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close this book Boiling Point No. 23 - December 1990
View the document Measures of success
View the document Methods of Monitoring & Evaluation of Stove Programmes
View the document Measuring the Successes and Setbacks
View the document Improved Stoves, Women & Domestic Energy
View the document Monitoring & Evaluation?
View the document Bringing Stoves to the People
View the document Why use Technology Assessment when Implementing Technological Change?
View the document Two Stove Programme Alternatives
View the document Product Quality Monitoring
View the document UNEP/Bellerive Kenya Stove Programme
View the document Stove Programmes in Sri Lanka: Reflections on the First Decade
View the document Gate/GZT news
View the document Solving Sampling Problems in Khartoum
View the document Technology at Ky Anh
View the document Building and Using an Efficient Cookstove
View the document Enclosed Traditional Brushwood Kiln
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View the document Acknowledgments

Product Quality Monitoring

by Tim Jones, ITDG Ceramicist

A stove has been designed and tested and is now in production, perhaps by several producers. Sales are going well after the marketing campaign but then the problems start.

Complaints begin to come in that the stoves are cracking on first or second time of lighting, pot-rests have fallen off, the entrance to the stove has grown larger or smaller and so have the pot-rests. Retailers arc complaining that they cannot get a regular supply or that there are too many breakages due to poor packing and transport and that the finish on the stoves has become rough etc.

There must be ways to minimise the chances of a disaster developing once everything has been going so well. We were faced with this question regarding quality control and trouble shooting on the Sri Lanka stove project and with experience are beginning to get the hang of it.

The first and most important thing to be established as production gets underway are lines of communication between producers and retailers. This is not too difficult as they both have a vested interest in keeping good contact. What is more difficult is establishing some kind of feed back between the purchaser and the retailer so that any problems that occur with the stoves once they are in domestic use are reported as early as possible. Consumer complaints can then be passed on to the producers for correction.


Evaluation Cards for Purchasers in Tamil Nadu, India

In an attempt to establish this line of contact in the 'Centre of Appropriate Technology' Dissemination Programme in Tamil Nadu, South India, cards are being issued with every stove sold (see a sample of the cards above). These are filled in by the consumer/retailer so that it is known where and when the stoves were sold, plus what type of stove it was. This information is kept by the retailer, while the other half of the card is taken away by the customer to be filled in after using the stove for a while and is then posted back to the project coordinator or collected by the retailer. This may encourage the customers to return to the retailer and complain if the stove is not satisfactory because they know the retailer has a record of their purchase. The project coordinator also has a record of how the stoves are selling and how well they are or are not being accepted once they are in use in the households. We await reports of the success of this system.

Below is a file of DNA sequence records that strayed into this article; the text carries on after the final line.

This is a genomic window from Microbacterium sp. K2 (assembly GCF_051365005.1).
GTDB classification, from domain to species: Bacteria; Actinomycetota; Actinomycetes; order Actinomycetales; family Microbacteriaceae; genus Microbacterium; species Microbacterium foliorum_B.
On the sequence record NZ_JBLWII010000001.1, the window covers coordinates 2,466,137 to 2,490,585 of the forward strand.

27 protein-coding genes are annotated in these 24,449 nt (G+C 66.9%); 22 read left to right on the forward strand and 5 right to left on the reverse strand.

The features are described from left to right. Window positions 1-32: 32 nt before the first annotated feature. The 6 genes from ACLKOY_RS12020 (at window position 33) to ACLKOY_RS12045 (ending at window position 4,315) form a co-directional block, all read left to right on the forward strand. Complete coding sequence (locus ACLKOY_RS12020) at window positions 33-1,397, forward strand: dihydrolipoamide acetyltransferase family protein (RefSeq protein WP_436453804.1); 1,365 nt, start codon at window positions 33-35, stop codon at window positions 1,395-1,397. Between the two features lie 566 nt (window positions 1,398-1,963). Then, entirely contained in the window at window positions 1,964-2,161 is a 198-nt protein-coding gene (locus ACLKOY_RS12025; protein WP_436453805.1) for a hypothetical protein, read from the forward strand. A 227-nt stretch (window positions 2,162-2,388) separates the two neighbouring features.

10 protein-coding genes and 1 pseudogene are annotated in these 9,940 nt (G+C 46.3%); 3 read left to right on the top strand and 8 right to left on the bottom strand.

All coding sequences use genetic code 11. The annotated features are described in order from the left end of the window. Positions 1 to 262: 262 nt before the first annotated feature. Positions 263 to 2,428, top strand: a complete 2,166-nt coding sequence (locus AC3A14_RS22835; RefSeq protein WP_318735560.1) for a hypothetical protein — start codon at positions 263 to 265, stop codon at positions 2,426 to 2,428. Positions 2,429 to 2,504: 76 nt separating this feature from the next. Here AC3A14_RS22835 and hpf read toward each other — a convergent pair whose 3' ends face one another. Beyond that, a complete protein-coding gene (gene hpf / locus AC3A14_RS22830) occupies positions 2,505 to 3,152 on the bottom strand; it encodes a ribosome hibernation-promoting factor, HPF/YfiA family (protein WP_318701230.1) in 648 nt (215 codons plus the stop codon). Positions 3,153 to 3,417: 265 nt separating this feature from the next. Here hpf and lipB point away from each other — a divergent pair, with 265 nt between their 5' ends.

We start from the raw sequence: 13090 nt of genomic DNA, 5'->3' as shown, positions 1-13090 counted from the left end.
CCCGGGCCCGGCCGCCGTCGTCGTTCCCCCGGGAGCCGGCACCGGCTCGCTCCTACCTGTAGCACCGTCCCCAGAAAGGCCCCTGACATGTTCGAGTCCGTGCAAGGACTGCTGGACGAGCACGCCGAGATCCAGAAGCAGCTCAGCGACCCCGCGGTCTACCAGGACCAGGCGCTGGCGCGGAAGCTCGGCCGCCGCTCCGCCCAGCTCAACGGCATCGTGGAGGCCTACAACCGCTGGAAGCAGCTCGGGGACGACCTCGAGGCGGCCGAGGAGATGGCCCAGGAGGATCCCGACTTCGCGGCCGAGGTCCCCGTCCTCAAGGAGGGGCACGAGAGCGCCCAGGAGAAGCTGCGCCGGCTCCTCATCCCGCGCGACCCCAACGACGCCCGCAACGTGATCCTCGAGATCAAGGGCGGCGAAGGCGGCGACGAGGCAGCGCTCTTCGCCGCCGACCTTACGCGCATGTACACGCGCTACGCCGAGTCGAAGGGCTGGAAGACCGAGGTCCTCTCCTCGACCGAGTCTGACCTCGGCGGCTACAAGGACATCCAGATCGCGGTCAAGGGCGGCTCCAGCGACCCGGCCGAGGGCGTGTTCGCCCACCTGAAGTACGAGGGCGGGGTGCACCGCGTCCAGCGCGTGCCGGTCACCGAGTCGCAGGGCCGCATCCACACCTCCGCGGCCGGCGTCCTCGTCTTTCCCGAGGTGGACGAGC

For long term sustainability of the programme, it must ensure that the customer contacts the retailer who sorts out the problem, hopefully there and then, with a repair, money back or a replacement stove. The retailer then goes back to the producer to pass on the complaint and to sort out some kind of refund for themself. At this point it is important that the nature of the stove failure is specified as it is the only feedback that the producer will receive from the end user. This is the point when effective communications are likely to collapse resulting in stove defects continuing with a consequent fall in sales and disillusioned users.

In theory, if the project is to be fully sustainable it must continue to operate within the local market framework. In practice, with a stove project, someone has to be in a position to make sure that the communication links remain open and are effective, and to be responsible for product quality. This should continue until the marketing system has been properly established, which could take more than a year.

Quality control is the key to the smooth running and continuation of the project. As long as the product is of high standard it will continue to sell; as soon as the quality drops and people start questioning the quality, sales will fall. Strong lines of communication need to be established when production starts or else someone needs to be trained to continue monitoring the production.

In Sri Lanka funds are allocated to pay an independent person to test the stoves as they come from new producers or from factories which change their clay mixtures. This person carries out quality control at all the factories and provides extra training needed at the factories or with other organisations and groups which need it. He collects data on production and sales from the production centres and keeps in touch with dissemination in Colombo.

Although the importance of this policy of ensuring a continuing high level of consistency and quality in the stove to be disseminated has been clearly demonstrated in ITDG's work on ceramic stoves, it is equally important for all stove programmes and in fact for all programmes including mass dissemination of consumer goods. Even a free stove from a grant scheme will be rejected if it does not work perfectly and the scheme will be discredited.